Much of the conflict comes from oversimplification of what the other is saying and believing. There are indeed Christians who will be simply dismissive that all those others are worshiping the devil. If, ultimately, that is true, then even Christians are offering a good deal of their worship to the devil as well. None of us has quite got the exact focus on God as He is.
Similarly, I have come to believe that the atheists and agnostics who get into arguments are not representative of their group. I linked some months ago to an NRO article on six different types of atheists by Michael Novak. (url)http://article.nationalreview.com/?q=MTVmYWIyYTI3MDNkMjQxNWJkZjBjNDQyNDI2YThiNmQ=(/url)
Notable among the types are those who simply have little interest in religious questions or little taste for religious ideas. They are clearly quite different from the usual antagonistic online atheist whose emotional leakage reveals that some unattractive personal issue or need to demean others is in play.
The oversimplified version that all those nonChristians must be worshiping some simple god like self or Mammon is a pernicious misunderstanding by Christians. I think the gods that we all worship are more subtle and complicated than that - including the poor approximation of YHWH that I myself worship.
jappy comes near to what I am saying when he lists important virtues that he believes in strongly. My immediate followup is to wonder why he believes them so strongly. Training, yes; culture, yes; but under stress such things break down, and we are left holding a belief for reasons that are initially unclear to us. It is that belief under pressure, that core that hangs in even after reason has undermined its usefulness, that points to who our god is. The simple and facile explanations of this are not gods in themselves - they are not even very satisfying on their own. But they point the direction.
I eventually concluded that there is no neutral place, that to act with purpose in the world at all ultimately requires a decision to embrace some belief. It is seldom easily developed or articulated, which is why most of us pick something that looks like the closest well-thought out approximation to our own direction. It would be a bit much if every human were required to make (or discover) an entire philosophy of being from scratch.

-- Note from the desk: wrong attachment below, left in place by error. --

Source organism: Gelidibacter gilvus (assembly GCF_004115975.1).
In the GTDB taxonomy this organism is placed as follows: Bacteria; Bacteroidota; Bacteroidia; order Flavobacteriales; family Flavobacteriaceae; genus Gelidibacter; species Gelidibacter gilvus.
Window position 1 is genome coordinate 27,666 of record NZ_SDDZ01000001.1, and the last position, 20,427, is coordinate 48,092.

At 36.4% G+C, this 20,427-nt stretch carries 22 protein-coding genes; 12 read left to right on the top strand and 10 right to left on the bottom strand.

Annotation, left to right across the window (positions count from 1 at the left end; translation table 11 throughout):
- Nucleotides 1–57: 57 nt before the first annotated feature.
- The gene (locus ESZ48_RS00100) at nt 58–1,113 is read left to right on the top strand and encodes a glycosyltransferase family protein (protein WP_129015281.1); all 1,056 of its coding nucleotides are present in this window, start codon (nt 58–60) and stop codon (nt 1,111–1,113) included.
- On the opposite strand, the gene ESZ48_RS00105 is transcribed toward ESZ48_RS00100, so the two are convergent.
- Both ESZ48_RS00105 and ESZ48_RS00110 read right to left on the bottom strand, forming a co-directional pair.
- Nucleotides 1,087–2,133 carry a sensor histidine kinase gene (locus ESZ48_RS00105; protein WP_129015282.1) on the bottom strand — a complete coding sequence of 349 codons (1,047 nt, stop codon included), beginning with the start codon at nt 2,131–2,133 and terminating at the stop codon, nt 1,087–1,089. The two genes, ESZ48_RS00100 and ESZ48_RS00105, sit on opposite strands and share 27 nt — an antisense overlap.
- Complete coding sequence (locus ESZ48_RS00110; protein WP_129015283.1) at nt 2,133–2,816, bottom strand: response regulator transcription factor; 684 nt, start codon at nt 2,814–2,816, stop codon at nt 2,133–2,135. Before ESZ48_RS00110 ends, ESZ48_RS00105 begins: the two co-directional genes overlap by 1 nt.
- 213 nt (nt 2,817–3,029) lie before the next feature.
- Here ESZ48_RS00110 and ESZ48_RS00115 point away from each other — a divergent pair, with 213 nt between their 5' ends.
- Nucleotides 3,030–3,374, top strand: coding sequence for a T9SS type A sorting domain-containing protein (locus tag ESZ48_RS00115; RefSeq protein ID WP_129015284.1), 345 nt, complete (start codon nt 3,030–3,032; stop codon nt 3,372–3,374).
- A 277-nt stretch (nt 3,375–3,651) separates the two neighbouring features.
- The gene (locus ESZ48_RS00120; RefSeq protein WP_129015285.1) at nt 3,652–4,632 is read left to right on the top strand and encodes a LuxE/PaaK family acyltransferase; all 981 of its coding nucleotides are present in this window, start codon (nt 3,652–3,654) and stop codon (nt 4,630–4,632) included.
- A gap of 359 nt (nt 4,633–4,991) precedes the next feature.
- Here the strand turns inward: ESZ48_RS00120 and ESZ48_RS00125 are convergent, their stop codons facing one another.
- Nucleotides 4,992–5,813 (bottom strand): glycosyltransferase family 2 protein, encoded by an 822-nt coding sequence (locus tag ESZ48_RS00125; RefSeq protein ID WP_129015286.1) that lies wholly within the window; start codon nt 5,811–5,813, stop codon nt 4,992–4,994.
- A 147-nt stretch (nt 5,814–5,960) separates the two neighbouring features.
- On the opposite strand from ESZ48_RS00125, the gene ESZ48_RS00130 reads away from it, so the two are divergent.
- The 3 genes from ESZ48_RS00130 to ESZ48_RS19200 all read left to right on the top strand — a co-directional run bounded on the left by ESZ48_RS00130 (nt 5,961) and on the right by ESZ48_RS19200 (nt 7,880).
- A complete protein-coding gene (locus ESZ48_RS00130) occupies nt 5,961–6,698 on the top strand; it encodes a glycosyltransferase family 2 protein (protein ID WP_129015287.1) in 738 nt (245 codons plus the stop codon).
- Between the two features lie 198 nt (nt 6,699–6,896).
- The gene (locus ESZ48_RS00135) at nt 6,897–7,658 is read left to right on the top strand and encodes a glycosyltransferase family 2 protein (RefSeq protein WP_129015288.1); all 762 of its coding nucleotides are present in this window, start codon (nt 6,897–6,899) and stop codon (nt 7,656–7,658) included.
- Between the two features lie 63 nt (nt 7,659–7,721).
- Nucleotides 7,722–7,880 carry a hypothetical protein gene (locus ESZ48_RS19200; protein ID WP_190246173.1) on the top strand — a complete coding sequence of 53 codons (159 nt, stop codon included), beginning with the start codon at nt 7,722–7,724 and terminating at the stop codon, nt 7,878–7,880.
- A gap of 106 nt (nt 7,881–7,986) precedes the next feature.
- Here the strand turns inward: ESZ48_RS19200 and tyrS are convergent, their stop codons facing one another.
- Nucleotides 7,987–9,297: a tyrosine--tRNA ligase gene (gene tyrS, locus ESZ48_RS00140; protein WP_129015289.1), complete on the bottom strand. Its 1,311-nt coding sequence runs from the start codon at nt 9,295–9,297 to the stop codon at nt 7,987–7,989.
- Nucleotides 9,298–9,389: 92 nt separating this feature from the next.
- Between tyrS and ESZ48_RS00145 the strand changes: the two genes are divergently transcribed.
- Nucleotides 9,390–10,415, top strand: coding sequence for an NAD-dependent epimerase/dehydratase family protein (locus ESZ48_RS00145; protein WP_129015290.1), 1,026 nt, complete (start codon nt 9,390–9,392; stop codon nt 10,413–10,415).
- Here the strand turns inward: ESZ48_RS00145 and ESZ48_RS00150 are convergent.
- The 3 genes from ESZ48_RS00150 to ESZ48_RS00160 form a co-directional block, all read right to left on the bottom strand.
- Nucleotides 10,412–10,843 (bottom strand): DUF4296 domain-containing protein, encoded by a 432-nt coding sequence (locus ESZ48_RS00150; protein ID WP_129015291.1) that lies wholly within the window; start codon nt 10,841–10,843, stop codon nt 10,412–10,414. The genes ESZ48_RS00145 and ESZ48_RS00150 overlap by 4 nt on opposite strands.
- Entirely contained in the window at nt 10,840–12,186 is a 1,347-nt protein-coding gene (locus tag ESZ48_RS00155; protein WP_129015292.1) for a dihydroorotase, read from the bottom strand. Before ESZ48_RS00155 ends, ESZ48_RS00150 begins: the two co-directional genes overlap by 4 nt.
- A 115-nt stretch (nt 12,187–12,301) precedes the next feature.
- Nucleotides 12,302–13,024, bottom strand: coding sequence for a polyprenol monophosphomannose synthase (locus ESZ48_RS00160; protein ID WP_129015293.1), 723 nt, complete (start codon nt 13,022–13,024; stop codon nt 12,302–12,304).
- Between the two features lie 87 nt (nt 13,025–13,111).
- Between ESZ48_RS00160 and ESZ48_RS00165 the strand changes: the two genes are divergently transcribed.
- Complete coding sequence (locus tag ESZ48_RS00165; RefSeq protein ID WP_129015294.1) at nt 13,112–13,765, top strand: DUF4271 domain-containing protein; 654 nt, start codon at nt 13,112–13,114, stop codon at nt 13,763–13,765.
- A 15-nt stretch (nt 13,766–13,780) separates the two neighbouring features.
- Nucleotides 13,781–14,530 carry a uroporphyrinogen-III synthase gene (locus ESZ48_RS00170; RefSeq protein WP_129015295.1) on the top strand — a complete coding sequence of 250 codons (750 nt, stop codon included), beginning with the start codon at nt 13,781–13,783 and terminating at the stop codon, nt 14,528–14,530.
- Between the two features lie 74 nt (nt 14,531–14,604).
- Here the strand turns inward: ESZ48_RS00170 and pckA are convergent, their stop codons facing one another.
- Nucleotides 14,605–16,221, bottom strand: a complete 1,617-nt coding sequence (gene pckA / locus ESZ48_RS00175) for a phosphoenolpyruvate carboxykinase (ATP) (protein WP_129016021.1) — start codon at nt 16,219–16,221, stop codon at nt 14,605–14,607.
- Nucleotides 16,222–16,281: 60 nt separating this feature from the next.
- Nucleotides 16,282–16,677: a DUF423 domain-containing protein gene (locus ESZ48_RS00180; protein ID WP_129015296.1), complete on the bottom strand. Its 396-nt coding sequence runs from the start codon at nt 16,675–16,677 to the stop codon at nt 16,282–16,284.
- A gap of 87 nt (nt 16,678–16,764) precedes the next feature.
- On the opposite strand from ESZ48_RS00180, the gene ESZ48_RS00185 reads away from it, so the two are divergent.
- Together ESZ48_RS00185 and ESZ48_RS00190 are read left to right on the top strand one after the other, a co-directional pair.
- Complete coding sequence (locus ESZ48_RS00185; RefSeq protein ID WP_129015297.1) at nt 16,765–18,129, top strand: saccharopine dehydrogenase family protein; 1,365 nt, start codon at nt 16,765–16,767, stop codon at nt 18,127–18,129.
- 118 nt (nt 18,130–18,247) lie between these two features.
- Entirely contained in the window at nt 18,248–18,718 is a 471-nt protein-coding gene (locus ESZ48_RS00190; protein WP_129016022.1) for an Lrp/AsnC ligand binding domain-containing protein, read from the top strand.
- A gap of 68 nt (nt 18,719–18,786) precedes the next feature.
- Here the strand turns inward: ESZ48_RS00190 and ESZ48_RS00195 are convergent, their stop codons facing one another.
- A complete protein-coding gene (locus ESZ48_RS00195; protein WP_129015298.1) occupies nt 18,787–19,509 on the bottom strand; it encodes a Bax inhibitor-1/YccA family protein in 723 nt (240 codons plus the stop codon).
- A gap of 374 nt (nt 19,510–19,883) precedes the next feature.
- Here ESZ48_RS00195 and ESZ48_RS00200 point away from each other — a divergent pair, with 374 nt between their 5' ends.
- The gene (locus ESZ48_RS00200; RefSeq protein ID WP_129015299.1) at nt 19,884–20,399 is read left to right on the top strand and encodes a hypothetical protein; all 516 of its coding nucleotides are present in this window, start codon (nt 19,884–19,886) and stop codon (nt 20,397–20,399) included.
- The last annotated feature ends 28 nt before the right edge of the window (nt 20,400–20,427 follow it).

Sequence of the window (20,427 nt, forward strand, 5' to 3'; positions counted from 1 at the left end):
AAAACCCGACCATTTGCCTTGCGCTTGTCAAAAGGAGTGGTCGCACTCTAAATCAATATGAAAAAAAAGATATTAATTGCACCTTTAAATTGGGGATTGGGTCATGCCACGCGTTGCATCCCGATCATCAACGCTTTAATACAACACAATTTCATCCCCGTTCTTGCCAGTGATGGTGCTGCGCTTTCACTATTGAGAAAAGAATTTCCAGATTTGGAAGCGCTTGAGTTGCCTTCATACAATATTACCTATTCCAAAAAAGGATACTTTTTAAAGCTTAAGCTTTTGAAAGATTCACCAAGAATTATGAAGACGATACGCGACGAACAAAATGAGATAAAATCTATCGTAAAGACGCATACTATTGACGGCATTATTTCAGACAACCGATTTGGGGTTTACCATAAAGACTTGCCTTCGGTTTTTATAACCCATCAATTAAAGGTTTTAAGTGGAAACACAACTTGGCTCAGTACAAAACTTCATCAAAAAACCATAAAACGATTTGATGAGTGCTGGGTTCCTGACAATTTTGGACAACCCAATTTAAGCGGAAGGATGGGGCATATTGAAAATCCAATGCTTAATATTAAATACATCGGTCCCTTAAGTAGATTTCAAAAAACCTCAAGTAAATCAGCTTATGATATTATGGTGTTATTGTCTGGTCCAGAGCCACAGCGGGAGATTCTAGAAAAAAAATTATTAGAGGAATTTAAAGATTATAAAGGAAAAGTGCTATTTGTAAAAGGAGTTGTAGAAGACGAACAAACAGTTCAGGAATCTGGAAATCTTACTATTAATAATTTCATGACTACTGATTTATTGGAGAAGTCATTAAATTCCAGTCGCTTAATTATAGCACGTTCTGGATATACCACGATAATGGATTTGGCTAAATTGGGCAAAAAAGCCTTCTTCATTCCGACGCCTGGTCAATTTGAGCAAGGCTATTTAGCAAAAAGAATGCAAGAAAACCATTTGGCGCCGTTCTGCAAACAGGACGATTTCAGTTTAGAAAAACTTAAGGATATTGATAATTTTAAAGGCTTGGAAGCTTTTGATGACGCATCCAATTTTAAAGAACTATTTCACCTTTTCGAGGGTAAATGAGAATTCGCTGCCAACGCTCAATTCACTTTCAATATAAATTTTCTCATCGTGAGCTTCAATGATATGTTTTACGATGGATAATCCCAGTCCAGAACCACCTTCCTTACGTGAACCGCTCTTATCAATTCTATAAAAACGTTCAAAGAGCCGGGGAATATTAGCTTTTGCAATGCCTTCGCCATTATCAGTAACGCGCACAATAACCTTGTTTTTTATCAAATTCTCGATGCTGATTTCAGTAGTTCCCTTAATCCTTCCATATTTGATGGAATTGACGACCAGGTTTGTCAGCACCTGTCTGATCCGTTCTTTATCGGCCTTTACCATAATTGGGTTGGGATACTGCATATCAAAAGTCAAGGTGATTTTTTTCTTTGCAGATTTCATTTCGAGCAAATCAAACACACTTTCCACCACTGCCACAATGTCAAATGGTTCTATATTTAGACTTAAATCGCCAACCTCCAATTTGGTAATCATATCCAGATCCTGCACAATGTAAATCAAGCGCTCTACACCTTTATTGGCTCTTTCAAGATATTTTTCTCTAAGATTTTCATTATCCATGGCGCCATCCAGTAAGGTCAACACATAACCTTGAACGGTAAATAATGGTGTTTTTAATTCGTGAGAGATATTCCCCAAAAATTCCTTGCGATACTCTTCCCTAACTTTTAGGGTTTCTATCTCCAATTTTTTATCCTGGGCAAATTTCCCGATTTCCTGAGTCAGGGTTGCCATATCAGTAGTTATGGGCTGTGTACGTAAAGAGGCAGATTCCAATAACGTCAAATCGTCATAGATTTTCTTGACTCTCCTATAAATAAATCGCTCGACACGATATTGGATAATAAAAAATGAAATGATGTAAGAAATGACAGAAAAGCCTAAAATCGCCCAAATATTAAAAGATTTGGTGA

But I assert that you do have a philosophy of being, whether thought-out or not, and that this functions like a religion in every important way.
Bravo AVI! "The Gods we worship write their names on our faces". Uh...I forgot who wrote that poem; it was in the back of a (Reform) prayer book. I have plenty of athiest friends, and I am sure they fall into all of the categories of athiest in the article you referenced. Happy athiests are so only to the degree that they acknowledge the need for reverence- and not the small reverence of self-worship, nor the false reverence of altruism- but the reverence for some kind of Ultimate Reality. They choose not to name it- though as the poem goes, it writes its name on their faces. I choose to name it- I want Something to which I may direct my gratitude. Great post! Made me downright sappy!
"...nor the false reverence of altruism."
That phrase contradicts itself. It is not altruism if it's false.
Regarding those uppity atheists....
My experience with 9 of 10 "antagonistic online atheist" folks is that they're chafing under the smug arrogance of many religious who assume that if there's something good and right in people's philosophical introspections, that this denotes worship, even at the subconscious level, as if one requires religion to decide some things are virtuous.
The fact of the matter is that many religious people have very explicitly been taught that it's only because of their religion that the virtues are known as such and that without which we're nothing but apes. This certainty really chaps folks who think it's possible to be good people and act virtuously simply by recognizing that some things are virtuous and acting accordingly (or to be bad people by failing to do so), rather than seeing humanity as inherently fallen except for those with the right membership-card.
As an apostate (with a strong, albeit ironic, penchant for religious thought), I for one certainly do. But regardless of what one thinks of "an eye for an eye" (I side with Gandhi's famous saying on that one), no matter how often someone steps on your toes, "an eye for a stubbed toe", although awfully tempting after the thousandth sore toe, just isn't a proper response.
But if you're coming from their vantage point, it is an understandable one.
If you'll permit me to opine out on a limb, where the more militant atheists utterly fail is that they provide no alternative. Regardless of whether you think that Christianity, Islam, Zoroastrianism or what-have-you is true, one must acknowledge that the average person is very well served by living a life that accords with his or her religion (even if folks in religious authority instigate a jihad, inquisition, etc.), and the only serious alternative yet proposed has been replacement of civil society by the state, which, in spite of its continuing partisans, has been such an utter, miserable, wretched failure that only its own adherents (who cling to it with religious fervor) can abide its stench. If the more militant atheists were to say "hey, X isn't true, but Y is", that would be much friendlier and more socially productive than saying "only an idiot could believe in X".